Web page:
What you need to know:
- Deadly clashes sparked by dispute among wheelbarrow porters.
- Two people were said to have been killed in the initial market fracas on Thursday.
- The violence then dramatically escalated when Adara youths later attacked Hausa residents, burning homes, and killing dozens.
Nigerian authorities declared a 24-hour curfew Sunday in Kaduna after clashes between young Christians and Muslims left at least 55 people dead.
Governor Nasir El-Rufai posted a statement on Facebook from his spokesman stating: "The state government has declared a curfew in Kaduna metropolis and its environs to manage the situation."
"The governor appealed to all residents to do their best to uphold peace," the statement added.
Kaduna was plunged into communal violence this week after fighting broke out between Hausa Muslim and Adara Christian youths in the town of Kasuwan Magani's market following a dispute among wheelbarrow porters.
Two people were said to have been killed in the initial market fracas on Thursday. The violence then dramatically escalated when Adara youths later attacked Hausa residents, burning homes, and killing dozens.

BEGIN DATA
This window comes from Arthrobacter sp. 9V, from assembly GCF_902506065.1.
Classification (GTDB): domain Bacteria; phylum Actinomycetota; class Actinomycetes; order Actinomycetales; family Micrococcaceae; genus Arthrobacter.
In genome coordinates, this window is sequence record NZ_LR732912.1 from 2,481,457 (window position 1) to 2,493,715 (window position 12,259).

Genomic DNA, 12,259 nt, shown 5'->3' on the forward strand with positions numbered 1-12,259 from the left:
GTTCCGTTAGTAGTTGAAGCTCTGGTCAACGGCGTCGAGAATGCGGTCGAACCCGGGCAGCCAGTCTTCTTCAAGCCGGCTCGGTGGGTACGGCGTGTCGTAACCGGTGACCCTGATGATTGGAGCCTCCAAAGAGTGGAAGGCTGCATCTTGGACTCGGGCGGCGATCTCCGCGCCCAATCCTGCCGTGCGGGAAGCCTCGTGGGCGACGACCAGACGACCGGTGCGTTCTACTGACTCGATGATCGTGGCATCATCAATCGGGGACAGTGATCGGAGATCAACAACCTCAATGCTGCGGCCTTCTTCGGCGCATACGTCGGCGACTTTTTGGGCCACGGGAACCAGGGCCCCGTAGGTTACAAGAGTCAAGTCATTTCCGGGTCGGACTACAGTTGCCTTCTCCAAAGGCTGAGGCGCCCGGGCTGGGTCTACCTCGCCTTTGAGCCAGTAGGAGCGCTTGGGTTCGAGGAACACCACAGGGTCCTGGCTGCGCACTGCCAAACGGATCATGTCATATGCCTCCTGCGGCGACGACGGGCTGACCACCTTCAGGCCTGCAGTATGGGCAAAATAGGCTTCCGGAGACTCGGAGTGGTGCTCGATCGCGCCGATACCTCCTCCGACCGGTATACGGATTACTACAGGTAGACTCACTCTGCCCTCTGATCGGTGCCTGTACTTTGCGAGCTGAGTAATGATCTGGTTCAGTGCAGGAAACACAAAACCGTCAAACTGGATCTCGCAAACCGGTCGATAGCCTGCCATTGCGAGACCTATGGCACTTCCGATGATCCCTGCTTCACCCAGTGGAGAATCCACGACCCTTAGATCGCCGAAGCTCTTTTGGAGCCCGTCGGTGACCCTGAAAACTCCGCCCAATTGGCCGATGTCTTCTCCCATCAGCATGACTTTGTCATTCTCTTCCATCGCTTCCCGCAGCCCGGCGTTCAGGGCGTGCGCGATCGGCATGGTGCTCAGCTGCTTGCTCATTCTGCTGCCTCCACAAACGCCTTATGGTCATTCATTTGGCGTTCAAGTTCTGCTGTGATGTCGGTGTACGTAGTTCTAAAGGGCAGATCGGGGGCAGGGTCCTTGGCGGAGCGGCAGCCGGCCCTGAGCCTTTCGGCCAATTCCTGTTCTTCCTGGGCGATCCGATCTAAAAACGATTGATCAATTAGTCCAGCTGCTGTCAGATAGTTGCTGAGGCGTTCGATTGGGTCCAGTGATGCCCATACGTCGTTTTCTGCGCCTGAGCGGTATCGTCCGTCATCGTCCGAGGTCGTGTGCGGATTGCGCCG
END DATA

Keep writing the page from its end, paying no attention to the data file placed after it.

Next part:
"Most of the killings were done in the second attack which took the Hausa community off guard," Muhammadu Bala, a Kasuwar Magani resident who lost his home, told AFP over the weekend.
Kaduna state police commissioner Ahmad Abdur-Rahman told reporters on Friday 22 people had been arrested in connection with the violence.
Kaduna state is where Nigeria's predominantly Muslim north meets the predominantly Christian south, and has seen previous bouts of sectarian violence.
In February clashes left at least 10 people dead and hundreds of homes and businesses burnt. Major bouts of sectarian rioting in 2000 and 2002 killed thousands.
The latest outbreak prompted President Muhammadu Buhari to express concern that Nigerians were too frequently resorting to violence over misunderstandings that could be resolved peacefully.
"No culture and religion supports the disregard for the sanctity of life," he said, adding that "peaceful coexistence is necessary for the progress of any society and its wellbeing".